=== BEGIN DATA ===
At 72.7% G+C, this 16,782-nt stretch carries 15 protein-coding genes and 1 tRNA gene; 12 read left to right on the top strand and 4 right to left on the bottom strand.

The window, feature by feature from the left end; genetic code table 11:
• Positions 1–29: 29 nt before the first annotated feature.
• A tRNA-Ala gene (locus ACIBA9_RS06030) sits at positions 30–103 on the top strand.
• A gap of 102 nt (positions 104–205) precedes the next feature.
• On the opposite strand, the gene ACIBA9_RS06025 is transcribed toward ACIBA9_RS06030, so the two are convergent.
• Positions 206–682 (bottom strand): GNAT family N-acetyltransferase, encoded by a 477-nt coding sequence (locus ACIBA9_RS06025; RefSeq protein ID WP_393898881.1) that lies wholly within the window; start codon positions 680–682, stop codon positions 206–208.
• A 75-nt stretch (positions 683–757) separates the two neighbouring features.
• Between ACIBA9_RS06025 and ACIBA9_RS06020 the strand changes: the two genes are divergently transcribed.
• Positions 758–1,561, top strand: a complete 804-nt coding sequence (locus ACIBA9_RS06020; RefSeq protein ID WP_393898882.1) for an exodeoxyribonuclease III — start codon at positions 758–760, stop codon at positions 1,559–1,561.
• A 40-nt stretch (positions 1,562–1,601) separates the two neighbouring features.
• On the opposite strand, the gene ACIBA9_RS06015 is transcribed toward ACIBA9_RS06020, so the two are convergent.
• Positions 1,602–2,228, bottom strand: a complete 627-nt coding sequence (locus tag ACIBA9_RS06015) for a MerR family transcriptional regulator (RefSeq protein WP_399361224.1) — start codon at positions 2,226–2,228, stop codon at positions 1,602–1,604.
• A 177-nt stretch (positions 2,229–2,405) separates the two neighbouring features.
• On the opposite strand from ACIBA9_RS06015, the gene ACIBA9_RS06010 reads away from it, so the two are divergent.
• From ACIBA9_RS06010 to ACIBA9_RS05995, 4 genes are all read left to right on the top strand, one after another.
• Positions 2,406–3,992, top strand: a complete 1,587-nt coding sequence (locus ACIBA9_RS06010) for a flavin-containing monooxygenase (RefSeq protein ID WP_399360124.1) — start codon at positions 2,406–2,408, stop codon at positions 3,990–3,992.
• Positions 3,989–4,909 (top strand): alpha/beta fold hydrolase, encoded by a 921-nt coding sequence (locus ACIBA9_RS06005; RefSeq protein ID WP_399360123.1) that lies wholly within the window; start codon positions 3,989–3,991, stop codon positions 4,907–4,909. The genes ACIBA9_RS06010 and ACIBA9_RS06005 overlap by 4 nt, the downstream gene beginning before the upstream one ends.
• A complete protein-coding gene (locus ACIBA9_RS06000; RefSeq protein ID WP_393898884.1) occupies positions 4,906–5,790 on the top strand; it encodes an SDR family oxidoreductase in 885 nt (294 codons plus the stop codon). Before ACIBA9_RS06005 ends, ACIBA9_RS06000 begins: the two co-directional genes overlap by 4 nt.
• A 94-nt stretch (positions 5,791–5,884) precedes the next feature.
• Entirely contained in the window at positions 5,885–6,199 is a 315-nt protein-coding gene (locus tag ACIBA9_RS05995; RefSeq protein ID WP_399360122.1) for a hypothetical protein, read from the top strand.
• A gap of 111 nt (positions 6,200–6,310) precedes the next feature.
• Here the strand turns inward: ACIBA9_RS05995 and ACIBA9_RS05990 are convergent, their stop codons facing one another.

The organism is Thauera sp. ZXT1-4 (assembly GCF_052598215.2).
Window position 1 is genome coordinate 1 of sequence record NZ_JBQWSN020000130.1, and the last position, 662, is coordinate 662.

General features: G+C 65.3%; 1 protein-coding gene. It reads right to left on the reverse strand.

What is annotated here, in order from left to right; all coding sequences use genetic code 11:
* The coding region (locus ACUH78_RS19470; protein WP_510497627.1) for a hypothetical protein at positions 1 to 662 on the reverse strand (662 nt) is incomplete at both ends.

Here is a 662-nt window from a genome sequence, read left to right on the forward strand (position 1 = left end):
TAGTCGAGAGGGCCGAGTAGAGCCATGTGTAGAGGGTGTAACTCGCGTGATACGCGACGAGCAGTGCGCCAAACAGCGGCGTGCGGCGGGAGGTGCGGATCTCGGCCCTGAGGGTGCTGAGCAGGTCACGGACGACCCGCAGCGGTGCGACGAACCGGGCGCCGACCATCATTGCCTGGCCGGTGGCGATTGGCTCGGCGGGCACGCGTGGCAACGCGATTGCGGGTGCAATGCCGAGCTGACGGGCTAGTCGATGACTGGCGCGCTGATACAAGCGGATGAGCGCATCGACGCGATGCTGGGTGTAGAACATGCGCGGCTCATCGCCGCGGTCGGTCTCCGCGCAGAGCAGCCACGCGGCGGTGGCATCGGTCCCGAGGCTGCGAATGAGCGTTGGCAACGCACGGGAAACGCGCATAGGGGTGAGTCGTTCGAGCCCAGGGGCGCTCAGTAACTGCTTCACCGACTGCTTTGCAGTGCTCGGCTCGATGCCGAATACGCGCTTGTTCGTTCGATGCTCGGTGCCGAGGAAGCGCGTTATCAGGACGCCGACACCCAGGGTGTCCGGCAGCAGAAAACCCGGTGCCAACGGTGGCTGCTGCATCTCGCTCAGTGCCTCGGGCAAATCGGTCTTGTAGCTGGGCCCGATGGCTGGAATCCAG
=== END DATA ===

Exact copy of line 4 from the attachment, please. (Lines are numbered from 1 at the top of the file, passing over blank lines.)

• A tRNA-Ala gene (locus ACIBA9_RS06030) sits at positions 30–103 on the top strand.